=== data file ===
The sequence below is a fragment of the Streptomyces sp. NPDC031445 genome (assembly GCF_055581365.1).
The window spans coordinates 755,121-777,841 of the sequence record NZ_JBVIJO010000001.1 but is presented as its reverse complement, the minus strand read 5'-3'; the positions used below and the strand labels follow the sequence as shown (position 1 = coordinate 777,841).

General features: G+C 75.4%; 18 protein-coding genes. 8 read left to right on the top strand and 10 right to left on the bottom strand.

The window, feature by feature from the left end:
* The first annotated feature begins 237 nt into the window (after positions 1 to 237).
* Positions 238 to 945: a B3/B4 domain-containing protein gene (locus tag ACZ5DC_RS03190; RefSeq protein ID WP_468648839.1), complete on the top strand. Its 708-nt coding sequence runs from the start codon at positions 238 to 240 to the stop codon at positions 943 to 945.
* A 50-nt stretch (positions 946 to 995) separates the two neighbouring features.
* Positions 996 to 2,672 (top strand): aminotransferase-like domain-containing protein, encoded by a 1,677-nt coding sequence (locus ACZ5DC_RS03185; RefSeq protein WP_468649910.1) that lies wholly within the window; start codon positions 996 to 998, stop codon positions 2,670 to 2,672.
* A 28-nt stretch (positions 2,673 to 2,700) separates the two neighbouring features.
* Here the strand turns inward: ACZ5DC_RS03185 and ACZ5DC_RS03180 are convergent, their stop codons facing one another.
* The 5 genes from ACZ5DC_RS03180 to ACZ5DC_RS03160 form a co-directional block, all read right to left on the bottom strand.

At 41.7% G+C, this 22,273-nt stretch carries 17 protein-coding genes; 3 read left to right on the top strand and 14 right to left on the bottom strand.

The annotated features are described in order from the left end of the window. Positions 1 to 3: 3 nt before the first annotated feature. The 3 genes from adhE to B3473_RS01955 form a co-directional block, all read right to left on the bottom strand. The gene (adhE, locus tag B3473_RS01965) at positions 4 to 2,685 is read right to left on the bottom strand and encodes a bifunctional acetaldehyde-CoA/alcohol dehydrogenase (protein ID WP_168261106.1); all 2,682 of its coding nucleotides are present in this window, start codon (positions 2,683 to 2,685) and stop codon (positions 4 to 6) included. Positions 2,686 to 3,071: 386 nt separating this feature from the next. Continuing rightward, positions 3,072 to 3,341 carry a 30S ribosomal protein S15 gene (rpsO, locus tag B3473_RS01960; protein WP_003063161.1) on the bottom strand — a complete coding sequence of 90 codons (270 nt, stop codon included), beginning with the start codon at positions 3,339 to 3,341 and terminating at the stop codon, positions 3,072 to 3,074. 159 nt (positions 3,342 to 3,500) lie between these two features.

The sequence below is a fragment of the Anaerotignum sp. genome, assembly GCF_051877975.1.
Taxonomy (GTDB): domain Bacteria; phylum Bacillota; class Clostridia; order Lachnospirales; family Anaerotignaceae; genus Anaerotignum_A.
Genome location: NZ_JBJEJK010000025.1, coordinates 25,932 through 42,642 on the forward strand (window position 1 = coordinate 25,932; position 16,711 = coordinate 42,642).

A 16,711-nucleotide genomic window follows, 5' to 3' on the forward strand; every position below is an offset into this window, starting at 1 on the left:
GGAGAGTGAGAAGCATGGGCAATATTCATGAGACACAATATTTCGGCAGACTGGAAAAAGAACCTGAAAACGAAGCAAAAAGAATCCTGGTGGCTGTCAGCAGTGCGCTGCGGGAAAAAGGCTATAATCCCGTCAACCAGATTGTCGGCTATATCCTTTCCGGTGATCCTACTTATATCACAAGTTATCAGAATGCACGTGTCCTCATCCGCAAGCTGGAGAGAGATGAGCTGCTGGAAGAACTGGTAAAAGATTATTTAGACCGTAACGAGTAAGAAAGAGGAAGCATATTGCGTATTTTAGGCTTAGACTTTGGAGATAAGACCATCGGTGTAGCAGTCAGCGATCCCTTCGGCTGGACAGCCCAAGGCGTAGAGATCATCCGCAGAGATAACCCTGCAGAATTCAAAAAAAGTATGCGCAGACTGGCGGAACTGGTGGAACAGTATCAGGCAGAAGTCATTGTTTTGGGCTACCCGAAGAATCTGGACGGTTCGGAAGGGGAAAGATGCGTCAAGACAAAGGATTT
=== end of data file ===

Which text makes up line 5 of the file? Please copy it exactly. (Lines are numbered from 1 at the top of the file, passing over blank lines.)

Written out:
* The first annotated feature begins 237 nt into the window (after positions 1 to 237).